About the Kyprianos Database

The Kyprianos Database of Ancient Ritual Texts and Objects is intended to serve as a resource for the study of magical, alchemical, astrological and other ritual and related texts from the ancient and medieval Mediterranean world. At present our focus is on magical texts written in Coptic, Greek, and Demotic from Egypt.

This project builds upon previous work, notably that of Franziska Naether on Trismegistos Magic, and on the checklist of published Coptic magical texts created by Roxanne Bélanger Sarrazin.

The database is regularly updated. Click here to see a list of updates.


Contents

1. Database Structure

2. General Notes and Searches

3. Manuscripts Table

4. Archives Table

5. Texts Table

6. List of editors

7. Usage Policy


1. Database Structure

The structure of the Kyprianos database

The database is divided into six tables, each containing information on different aspects of the objects it contains. These are: Archives, Manuscripts, Texts, Images, Toponyms, and Hands. The first three of these are currently public.

Manuscript: A manuscript is a physical object onto which at least one or more images or texts have been inscribed. A manuscript may take many forms, including (but not limited to) sheet, roll, codex, ostracon or a rotulus. In the Kyprianos database, manuscripts are referred to as KYP M[number] (e.g. KYP M7). Numbers are assigned based on date of entry to the database, and therefore have no relationship to date or content. Manuscripts are often identified by one or more sigla, that is, modern names assigned to them based on their inventory number in a museum collection (e.g. Chicago OIM E13767), publication number (e.g. BKU I 1), and so on.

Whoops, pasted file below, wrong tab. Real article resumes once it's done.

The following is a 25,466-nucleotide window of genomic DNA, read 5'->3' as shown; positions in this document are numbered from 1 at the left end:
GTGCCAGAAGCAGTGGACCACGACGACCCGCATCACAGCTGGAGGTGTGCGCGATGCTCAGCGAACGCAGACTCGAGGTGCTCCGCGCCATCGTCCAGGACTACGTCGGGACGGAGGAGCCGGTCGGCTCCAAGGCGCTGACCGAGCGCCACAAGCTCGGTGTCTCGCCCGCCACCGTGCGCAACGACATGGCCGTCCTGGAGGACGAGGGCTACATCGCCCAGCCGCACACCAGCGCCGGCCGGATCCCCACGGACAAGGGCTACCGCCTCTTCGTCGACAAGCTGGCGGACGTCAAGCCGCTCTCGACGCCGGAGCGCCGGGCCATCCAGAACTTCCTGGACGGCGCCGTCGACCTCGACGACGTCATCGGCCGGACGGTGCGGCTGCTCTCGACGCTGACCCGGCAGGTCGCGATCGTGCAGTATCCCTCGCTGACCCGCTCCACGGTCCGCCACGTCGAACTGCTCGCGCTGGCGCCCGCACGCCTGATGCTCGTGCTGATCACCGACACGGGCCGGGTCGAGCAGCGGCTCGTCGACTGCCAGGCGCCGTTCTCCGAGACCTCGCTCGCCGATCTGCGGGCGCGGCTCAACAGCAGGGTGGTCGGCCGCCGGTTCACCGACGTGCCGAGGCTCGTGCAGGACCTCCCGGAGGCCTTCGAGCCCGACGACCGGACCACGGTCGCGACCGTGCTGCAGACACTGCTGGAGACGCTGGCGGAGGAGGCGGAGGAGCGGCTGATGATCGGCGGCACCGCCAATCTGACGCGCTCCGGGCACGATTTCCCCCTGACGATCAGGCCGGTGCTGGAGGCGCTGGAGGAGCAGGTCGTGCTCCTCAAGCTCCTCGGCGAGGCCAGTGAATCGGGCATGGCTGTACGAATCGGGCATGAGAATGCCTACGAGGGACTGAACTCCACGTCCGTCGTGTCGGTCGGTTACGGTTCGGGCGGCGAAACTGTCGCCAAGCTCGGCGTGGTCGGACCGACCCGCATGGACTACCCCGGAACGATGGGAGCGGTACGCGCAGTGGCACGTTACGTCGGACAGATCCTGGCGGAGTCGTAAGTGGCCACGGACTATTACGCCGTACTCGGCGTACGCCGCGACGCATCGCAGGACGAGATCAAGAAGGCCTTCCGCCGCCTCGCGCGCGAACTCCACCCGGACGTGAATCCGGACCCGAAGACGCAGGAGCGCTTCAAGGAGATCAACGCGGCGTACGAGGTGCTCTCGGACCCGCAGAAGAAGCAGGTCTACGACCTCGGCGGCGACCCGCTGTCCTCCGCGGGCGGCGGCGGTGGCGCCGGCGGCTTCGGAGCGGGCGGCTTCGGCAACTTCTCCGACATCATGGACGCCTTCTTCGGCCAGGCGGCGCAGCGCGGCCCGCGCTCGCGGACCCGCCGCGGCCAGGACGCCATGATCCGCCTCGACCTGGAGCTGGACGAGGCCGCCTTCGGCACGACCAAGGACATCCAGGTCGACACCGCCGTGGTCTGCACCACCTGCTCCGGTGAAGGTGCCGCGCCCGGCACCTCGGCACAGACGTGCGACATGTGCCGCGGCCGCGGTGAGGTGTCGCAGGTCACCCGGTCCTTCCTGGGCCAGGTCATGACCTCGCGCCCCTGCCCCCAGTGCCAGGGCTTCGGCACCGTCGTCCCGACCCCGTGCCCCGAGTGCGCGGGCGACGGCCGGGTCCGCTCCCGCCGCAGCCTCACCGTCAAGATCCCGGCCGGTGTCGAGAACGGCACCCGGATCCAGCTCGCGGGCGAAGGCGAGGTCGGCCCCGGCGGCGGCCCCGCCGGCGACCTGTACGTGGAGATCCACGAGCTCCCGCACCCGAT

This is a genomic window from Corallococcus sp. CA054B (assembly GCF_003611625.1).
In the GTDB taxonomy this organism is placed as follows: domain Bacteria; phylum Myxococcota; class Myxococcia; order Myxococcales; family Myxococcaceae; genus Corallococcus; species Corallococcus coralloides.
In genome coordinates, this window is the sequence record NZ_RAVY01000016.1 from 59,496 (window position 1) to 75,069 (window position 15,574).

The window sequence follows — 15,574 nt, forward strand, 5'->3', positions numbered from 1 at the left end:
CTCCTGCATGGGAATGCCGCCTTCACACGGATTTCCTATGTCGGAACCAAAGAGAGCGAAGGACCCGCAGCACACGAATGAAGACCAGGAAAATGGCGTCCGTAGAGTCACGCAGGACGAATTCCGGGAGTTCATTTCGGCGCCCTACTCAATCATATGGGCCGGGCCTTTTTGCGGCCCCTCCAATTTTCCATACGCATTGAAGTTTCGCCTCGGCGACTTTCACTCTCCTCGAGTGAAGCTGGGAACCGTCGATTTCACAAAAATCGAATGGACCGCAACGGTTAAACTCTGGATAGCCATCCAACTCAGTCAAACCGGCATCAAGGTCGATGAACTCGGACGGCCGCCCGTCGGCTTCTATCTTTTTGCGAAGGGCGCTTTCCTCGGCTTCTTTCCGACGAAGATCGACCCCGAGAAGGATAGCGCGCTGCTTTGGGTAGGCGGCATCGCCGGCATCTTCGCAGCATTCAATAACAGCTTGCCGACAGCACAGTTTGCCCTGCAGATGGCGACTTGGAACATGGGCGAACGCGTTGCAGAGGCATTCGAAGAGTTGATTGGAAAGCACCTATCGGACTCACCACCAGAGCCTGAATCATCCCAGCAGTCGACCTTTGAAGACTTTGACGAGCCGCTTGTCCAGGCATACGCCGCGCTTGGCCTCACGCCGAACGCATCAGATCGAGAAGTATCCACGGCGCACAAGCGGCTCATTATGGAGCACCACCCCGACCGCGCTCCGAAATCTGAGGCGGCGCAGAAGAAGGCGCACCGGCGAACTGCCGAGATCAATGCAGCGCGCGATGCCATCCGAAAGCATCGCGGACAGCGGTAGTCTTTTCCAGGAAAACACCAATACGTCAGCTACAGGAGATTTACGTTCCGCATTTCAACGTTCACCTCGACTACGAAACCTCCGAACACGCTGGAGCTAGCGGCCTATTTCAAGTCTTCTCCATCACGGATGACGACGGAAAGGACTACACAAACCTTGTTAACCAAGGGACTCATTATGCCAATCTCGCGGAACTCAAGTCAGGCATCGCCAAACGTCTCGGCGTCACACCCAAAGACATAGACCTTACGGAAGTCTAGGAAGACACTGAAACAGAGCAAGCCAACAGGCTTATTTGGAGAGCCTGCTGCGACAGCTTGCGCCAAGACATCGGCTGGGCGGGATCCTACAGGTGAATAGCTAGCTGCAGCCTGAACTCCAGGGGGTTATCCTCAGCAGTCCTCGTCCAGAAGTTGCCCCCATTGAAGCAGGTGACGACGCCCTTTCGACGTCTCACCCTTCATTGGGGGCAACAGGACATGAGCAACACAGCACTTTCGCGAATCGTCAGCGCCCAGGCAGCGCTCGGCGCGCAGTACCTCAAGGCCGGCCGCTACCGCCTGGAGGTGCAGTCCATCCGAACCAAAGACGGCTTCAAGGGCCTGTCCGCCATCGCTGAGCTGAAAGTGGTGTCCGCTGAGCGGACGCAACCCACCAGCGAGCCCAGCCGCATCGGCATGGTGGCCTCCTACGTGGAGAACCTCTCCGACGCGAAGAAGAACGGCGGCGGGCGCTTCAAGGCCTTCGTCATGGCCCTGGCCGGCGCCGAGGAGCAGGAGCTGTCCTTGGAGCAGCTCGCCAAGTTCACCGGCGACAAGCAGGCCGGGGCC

Text: Manuscripts contain one or more textual units, known as ‘texts’. Applied manuscripts will generally contain only a single text, since the entire object has a single purpose. Formularies will often contain multiple independent recipes for different purposes, which will each be designated as different texts. Manuscripts may contain additional non-magical texts which were copied onto the same manuscript. These texts are numbered sequentially (1, 2, 3 etc.) to represent the apparent order of their writing, and are referred to by a description of their position in the manuscript, in terms of recto/verso or page number and lines (e.g. Ro ll. 1-10), and by a text identifier, in the form KYP T[number]. Numbers are assigned based on date of entry to the database, and therefore have no relationship to date, content, or manuscript.